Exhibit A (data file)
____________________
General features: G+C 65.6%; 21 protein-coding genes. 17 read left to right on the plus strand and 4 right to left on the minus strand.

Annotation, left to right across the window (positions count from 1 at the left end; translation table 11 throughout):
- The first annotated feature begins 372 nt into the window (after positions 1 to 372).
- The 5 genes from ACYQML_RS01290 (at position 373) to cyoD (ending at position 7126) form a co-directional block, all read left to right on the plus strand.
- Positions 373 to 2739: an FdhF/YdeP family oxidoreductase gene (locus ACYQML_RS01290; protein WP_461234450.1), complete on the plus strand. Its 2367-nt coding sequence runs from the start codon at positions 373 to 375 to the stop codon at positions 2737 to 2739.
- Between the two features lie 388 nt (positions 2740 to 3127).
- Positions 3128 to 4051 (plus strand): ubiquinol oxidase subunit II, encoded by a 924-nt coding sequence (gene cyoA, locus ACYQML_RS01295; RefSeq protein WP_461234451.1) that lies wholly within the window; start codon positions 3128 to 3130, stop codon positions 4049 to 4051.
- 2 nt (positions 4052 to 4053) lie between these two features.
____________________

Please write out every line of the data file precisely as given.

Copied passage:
General features: G+C 65.6%; 21 protein-coding genes. 17 read left to right on the plus strand and 4 right to left on the minus strand.

Annotation, left to right across the window (positions count from 1 at the left end; translation table 11 throughout):
- The first annotated feature begins 372 nt into the window (after positions 1 to 372).
- The 5 genes from ACYQML_RS01290 (at position 373) to cyoD (ending at position 7126) form a co-directional block, all read left to right on the plus strand.
- Positions 373 to 2739: an FdhF/YdeP family oxidoreductase gene (locus ACYQML_RS01290; protein WP_461234450.1), complete on the plus strand. Its 2367-nt coding sequence runs from the start codon at positions 373 to 375 to the stop codon at positions 2737 to 2739.
- Between the two features lie 388 nt (positions 2740 to 3127).
- Positions 3128 to 4051 (plus strand): ubiquinol oxidase subunit II, encoded by a 924-nt coding sequence (gene cyoA, locus ACYQML_RS01295; RefSeq protein WP_461234451.1) that lies wholly within the window; start codon positions 3128 to 3130, stop codon positions 4049 to 4051.
- 2 nt (positions 4052 to 4053) lie between these two features.